Stocks Over Bonds
“Next year, stocks will do better than bonds,” Hoffman said. He sees stock returns in the “high single digits,” including dividends, compared with yields on 10-year Treasury notes below 2 percent.
Faster economic growth should be good news for President Barack Obama as he tries to secure a second term. It’s “possible” the jobless rate may be down to 8 percent by the November elections, he said Dec. 11 on the CBS television program “60 Minutes.”
“We see the unemployment rate at 8 percent at the end of 2012,” Maki said Dec. 14 in a radio interview on “Bloomberg Surveillance” with Tom Keene, compared with 8.6 percent last month. It will fall faster than many forecasters expect, in part because “more and more of the baby boomers are retiring every month,” he added.
Big risks remain. The economy may be buffeted in the second half of next year by what Ethan Harris at Bank of America Merrill Lynch calls a “policy-uncertainty shock.” The co-head of global economic research in New York sees growth slowing to just over 1 percent in the third and fourth quarters of 2012, as households and companies wait to see what happens to former President George W. Bush’s income-tax cuts, which are scheduled to expire at the end of 2012.
Europe also is a concern. The sovereign-debt turmoil there and a deceleration in emerging-market growth may be “poised to knock us off course,” Federal Reserve Bank of Dallas President Richard Fisher said Dec. 16.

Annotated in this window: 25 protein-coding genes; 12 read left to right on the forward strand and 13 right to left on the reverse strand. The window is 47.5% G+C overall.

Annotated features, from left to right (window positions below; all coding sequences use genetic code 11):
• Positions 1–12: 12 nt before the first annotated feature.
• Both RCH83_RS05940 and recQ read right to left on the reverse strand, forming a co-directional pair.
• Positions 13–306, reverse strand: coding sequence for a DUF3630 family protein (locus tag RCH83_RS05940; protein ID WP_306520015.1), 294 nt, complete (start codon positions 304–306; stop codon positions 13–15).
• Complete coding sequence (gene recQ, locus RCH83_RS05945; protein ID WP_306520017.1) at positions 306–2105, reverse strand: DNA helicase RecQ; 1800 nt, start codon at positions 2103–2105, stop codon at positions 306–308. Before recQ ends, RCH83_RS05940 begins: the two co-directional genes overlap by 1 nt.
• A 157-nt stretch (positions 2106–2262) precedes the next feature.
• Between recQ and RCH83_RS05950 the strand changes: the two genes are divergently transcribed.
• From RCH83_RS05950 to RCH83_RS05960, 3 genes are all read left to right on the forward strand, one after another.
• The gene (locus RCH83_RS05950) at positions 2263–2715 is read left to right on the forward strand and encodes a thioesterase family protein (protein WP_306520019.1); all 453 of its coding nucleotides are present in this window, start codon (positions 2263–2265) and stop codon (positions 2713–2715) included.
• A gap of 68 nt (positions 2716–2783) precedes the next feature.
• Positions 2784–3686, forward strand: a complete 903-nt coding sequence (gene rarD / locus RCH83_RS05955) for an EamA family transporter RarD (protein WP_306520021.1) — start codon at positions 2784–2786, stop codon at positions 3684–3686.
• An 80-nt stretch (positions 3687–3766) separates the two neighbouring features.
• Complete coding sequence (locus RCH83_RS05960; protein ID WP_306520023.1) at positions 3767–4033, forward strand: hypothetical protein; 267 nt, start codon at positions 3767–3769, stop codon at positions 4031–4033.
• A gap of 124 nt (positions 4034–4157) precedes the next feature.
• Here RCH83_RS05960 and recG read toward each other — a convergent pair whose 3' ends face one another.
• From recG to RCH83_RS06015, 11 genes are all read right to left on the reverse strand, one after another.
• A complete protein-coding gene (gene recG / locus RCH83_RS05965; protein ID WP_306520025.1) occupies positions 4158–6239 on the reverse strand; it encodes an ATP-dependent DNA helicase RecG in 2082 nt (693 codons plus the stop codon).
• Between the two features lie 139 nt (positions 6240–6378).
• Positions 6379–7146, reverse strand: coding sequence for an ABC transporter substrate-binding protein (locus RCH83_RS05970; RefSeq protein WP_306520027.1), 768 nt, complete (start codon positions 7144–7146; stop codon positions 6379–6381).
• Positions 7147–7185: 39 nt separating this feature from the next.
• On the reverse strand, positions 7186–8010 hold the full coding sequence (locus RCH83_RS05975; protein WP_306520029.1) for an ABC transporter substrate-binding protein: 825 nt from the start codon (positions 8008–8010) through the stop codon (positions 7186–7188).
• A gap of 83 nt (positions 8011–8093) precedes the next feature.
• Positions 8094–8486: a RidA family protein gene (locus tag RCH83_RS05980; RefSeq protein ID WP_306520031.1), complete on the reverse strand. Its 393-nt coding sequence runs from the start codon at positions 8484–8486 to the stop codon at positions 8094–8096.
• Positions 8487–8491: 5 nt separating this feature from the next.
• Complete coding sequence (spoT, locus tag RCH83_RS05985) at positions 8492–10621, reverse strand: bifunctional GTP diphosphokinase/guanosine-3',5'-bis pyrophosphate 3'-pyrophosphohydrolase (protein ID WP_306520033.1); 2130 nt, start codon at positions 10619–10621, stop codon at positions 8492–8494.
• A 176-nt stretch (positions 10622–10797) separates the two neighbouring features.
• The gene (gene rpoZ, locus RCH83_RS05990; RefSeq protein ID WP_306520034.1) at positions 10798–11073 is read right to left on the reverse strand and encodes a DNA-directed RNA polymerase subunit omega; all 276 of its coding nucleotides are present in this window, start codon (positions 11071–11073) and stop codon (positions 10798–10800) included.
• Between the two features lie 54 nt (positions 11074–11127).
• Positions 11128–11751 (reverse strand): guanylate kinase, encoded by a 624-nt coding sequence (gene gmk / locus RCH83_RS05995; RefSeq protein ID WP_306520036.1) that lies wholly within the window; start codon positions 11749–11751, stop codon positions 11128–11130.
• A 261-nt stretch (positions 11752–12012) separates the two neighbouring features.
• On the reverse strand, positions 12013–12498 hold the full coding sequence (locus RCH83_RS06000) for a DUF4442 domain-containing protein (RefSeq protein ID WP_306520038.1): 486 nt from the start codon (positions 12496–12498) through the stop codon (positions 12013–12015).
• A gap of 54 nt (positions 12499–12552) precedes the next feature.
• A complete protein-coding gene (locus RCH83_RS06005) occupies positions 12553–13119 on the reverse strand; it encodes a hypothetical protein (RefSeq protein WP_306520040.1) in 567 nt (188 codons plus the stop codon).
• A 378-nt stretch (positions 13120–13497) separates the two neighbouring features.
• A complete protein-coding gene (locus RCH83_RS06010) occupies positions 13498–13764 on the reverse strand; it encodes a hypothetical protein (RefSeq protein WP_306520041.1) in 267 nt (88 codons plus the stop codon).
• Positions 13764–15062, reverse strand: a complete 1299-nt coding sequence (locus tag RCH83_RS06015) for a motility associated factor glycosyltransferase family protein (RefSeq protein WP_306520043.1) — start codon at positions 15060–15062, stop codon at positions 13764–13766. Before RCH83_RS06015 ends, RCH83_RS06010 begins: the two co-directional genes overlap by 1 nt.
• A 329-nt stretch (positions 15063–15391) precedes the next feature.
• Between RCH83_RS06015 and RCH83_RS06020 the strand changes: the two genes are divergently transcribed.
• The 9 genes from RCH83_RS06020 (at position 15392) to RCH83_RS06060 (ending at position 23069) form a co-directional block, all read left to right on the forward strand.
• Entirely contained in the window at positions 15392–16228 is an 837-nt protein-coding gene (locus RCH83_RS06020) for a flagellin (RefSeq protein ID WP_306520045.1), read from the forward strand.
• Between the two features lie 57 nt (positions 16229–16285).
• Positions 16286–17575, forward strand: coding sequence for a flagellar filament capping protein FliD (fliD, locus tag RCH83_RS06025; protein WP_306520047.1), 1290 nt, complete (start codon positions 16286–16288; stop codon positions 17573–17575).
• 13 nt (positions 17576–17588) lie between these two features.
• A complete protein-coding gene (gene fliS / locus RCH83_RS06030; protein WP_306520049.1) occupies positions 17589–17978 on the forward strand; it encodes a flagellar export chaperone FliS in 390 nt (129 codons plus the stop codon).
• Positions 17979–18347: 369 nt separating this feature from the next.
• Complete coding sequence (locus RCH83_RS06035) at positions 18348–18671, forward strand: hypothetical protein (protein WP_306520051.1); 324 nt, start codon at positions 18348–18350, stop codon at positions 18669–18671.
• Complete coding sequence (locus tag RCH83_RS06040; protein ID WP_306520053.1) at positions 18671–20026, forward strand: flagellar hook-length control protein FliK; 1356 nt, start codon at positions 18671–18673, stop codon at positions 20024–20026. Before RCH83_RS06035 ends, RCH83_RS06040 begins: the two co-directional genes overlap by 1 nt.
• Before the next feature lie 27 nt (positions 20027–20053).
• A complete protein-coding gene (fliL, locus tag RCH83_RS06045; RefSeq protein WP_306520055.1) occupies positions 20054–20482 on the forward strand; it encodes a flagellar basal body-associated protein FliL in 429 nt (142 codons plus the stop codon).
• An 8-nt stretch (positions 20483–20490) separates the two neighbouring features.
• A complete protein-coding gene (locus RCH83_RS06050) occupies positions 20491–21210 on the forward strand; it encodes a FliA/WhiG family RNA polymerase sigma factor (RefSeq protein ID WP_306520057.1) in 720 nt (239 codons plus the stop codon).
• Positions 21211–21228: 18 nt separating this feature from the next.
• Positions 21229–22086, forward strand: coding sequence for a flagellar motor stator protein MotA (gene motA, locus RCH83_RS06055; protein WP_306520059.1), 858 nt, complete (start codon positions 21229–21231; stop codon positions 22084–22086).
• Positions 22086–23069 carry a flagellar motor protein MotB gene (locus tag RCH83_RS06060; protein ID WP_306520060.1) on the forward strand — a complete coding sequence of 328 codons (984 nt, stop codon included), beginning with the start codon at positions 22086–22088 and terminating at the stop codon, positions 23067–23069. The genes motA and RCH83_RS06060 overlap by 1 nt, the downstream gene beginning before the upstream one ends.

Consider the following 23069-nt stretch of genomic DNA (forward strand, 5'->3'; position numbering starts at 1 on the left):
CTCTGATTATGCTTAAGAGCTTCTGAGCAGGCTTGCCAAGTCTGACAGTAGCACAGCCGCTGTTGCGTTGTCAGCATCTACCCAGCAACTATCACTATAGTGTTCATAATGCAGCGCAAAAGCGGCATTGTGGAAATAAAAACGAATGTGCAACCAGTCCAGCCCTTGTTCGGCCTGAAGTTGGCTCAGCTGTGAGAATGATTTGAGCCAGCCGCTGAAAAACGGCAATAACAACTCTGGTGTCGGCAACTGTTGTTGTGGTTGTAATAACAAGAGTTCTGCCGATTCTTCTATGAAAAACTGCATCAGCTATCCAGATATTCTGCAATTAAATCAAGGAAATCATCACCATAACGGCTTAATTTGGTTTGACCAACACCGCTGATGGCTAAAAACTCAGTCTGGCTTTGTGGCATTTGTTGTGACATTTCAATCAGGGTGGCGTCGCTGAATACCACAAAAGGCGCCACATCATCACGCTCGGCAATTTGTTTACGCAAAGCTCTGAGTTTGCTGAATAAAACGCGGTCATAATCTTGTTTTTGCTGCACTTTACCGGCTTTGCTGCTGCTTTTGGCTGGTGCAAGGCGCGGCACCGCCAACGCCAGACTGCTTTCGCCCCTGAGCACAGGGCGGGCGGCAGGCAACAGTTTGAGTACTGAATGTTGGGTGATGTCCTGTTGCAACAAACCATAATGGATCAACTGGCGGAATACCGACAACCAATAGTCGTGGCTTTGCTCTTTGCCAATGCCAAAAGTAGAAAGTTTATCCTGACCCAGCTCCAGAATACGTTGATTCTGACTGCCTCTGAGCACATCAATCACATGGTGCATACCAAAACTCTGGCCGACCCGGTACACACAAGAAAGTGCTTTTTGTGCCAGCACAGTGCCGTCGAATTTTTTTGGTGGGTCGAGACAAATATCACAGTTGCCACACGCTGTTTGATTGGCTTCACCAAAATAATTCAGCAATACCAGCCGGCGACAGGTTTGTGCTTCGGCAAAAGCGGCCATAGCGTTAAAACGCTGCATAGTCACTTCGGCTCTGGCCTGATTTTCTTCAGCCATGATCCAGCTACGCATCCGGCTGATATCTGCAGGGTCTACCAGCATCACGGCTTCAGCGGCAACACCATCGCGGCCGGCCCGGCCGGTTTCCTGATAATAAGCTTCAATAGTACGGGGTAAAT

Demand “has slowly begun to strengthen domestically, yet developments in Europe, a slowdown in growth in emerging economies such as China and Brazil, and concerns about financial tripwires that might be triggered give rise to caution,” he said in a speech in Austin, Texas.
The economy appears to be ending 2011 with the fastest expansion of the year, said Michael Feroli, chief U.S. economist for JPMorgan Chase & Co. in New York. He forecasts growth of 3.5 percent in the fourth quarter, compared with what he said will be a downwardly revised 1.5 percent in the third. The Commerce Department already cut its third-quarter estimate to a 2 percent annual rate on Nov. 22 from 2.5 percent.
It was the late Nobel laureate economist Milton Friedman who first spoke of monetary policy affecting the economy with “long and variable lags,” as consumers and companies gradually adjust spending in response to changes in interest rates.
Transmission of this policy to the economy “has been gummed up” during the recovery, as households held back on spending and banks restrained lending, said Paul Ballew, chief economist at Nationwide Mutual Insurance Co. in Columbus, Ohio, and a Fed adviser. Now, “it’s starting to free up a bit.”